Monday, February 28, 2011

Life! The Soap Opera - Episode 3

There are times when I seriously wonder if I'm borderline insane. We live in a society where striving to be your best is no longer acknowledged, let alone rewarded, yet I still try to push my way forward out of my comfort zone through self-development and personal challenges.

In the past few weeks, my retail activity has slowed and my recruitment activity needs serious TLC. There's a number of factors involved:
  1. Due to rising fuel costs, I'm now car-sharing. Unfortunately, it's adding 6 miles and another 15 minutes to my existing 90 minute round trip each day, and I doubt if either of us would pick each other as anything more than a work-based colleague. Despite a number of efforts on my part, it's very difficult to prolong an in-car conversation past the "do anything last night?" stage. Obviously, my conversational skills need some work.
  2. Office politics is alive and well, which means that I'm getting sucked into various disputes no matter how hard I try to stay neutral. Only those who've worked in this sort of atmosphere for any length of time know how enervating that can be. If I didn't have my Kleeneze business to focus on, I'd be heading for a long stress-induced break from work.
  3. I'm working for a company that has an intriguing approach to personnel matters. My personal development plan, for example, states that I will be rated on, amongst other things, identifying and attending certain training courses. Despite identifying 6 separate courses, and trying to sort out the details for two of them directly when it became obvious that my line manager had no intention of doing anything, I have not received any training and am extremely unlikely to do so before my next review. Plus, despite asking for feedback regarding the team leader position I was unsuccessful in applying for, I have received none. I don't enjoy being set up to fail - it's one of the reasons I want to run my own business.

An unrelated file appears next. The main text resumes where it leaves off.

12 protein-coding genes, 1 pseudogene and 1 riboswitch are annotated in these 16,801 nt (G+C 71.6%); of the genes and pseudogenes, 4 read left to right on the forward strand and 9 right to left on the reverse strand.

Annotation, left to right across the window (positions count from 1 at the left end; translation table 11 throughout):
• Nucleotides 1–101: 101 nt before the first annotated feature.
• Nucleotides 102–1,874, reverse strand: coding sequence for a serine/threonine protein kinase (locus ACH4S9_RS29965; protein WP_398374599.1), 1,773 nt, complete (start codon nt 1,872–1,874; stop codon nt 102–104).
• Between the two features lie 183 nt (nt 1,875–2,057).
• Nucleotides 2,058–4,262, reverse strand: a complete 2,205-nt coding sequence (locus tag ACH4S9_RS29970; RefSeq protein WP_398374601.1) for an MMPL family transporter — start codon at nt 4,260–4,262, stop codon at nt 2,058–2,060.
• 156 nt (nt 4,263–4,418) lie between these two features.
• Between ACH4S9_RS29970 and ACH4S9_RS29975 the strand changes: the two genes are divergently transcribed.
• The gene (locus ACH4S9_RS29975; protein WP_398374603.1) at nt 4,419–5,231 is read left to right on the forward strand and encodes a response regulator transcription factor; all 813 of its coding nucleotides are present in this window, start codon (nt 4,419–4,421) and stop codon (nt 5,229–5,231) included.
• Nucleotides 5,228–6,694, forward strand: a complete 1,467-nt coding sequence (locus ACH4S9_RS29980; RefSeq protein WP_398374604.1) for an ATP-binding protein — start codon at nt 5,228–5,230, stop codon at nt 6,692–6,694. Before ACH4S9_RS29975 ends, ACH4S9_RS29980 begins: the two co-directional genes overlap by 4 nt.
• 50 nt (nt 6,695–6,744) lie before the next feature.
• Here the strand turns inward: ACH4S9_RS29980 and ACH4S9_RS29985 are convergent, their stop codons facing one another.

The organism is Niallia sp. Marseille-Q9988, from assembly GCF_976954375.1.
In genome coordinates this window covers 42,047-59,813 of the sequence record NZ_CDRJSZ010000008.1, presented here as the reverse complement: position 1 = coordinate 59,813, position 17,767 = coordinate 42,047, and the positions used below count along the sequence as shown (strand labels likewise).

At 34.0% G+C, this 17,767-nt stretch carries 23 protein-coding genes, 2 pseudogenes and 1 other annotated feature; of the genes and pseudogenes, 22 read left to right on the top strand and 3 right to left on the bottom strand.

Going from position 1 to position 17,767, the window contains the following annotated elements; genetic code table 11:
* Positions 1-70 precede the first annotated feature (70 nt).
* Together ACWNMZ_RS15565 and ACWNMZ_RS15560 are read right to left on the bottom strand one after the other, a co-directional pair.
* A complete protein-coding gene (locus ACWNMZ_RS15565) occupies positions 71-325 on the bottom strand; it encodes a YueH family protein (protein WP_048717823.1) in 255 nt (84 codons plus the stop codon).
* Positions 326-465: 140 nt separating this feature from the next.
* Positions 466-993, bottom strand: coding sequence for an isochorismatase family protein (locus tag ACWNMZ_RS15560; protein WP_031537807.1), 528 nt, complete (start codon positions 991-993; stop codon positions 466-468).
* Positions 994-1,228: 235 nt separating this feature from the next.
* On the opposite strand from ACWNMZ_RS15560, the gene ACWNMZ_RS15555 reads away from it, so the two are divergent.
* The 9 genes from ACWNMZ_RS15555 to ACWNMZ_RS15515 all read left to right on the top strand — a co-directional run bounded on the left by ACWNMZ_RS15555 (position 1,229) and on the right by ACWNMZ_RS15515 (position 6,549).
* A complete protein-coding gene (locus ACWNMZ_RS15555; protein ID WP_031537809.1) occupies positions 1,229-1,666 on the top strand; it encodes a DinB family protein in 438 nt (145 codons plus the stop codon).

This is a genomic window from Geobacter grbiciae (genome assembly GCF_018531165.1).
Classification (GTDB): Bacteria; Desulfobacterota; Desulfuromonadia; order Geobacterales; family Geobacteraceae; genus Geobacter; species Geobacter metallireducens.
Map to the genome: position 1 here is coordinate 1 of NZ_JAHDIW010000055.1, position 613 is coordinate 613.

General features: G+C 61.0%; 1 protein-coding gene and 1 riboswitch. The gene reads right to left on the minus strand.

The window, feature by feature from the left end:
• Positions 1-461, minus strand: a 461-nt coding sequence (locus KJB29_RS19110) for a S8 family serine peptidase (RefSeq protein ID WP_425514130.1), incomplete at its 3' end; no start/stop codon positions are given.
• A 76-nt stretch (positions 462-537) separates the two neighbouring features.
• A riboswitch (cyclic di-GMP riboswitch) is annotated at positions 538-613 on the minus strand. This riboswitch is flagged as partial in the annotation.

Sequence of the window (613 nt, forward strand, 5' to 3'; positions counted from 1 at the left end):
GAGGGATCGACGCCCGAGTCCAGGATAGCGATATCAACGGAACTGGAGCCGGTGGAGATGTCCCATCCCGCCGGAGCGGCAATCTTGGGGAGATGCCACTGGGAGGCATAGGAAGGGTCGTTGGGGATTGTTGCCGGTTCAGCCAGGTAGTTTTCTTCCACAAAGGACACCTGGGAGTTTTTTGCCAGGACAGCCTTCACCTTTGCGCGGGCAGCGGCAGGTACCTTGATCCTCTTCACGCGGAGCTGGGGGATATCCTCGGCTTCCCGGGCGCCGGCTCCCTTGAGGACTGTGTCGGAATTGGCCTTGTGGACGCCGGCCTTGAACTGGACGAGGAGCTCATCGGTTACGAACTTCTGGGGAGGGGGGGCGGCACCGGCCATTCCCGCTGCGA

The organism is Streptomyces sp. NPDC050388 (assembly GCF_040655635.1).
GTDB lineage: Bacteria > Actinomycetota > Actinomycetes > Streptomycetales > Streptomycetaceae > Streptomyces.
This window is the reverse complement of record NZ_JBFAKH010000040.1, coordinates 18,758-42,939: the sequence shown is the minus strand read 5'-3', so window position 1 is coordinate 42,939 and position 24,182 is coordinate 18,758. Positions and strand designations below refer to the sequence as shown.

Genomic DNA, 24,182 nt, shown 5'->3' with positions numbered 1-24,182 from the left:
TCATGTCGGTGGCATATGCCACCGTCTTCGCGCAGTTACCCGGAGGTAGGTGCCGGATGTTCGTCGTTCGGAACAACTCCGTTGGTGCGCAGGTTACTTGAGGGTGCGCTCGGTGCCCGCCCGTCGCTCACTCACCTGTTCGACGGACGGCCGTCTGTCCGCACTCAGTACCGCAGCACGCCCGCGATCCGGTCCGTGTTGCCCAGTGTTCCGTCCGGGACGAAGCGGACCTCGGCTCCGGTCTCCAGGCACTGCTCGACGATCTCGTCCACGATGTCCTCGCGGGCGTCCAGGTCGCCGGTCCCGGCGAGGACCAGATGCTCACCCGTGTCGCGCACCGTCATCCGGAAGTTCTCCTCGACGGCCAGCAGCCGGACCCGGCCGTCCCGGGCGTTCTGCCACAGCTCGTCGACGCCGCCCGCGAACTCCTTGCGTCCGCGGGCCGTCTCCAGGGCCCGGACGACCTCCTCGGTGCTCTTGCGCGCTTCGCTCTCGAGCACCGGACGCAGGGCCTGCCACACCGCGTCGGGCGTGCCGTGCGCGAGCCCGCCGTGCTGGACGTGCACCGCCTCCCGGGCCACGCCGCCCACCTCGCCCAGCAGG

4. The workload in the office is so great that our team resource is spread too thinly, leaving all of us trying to fit 80 hours work into every week. Unsurprisingly, this doesn't provide good service, nor does it motivate the team. What it does do is ensure I have very little time during the day to field Kleeneze calls.
  5. My family is going through one of those phases that drains you of both time and vitality. I have a mother whose health is deteriorating rapidly, one son who is trying to avoid school due to various issues (bullying, poor teaching, etc.) and my eldest son and my partner are trying to re-enact elements of a David Attenborough programme on male lions' territorial displays. Again, I'm finding more and more time is taken up in dealing with all of this.
I need to act decisively and I need to act fast, or my initial momentum will be derailed completely.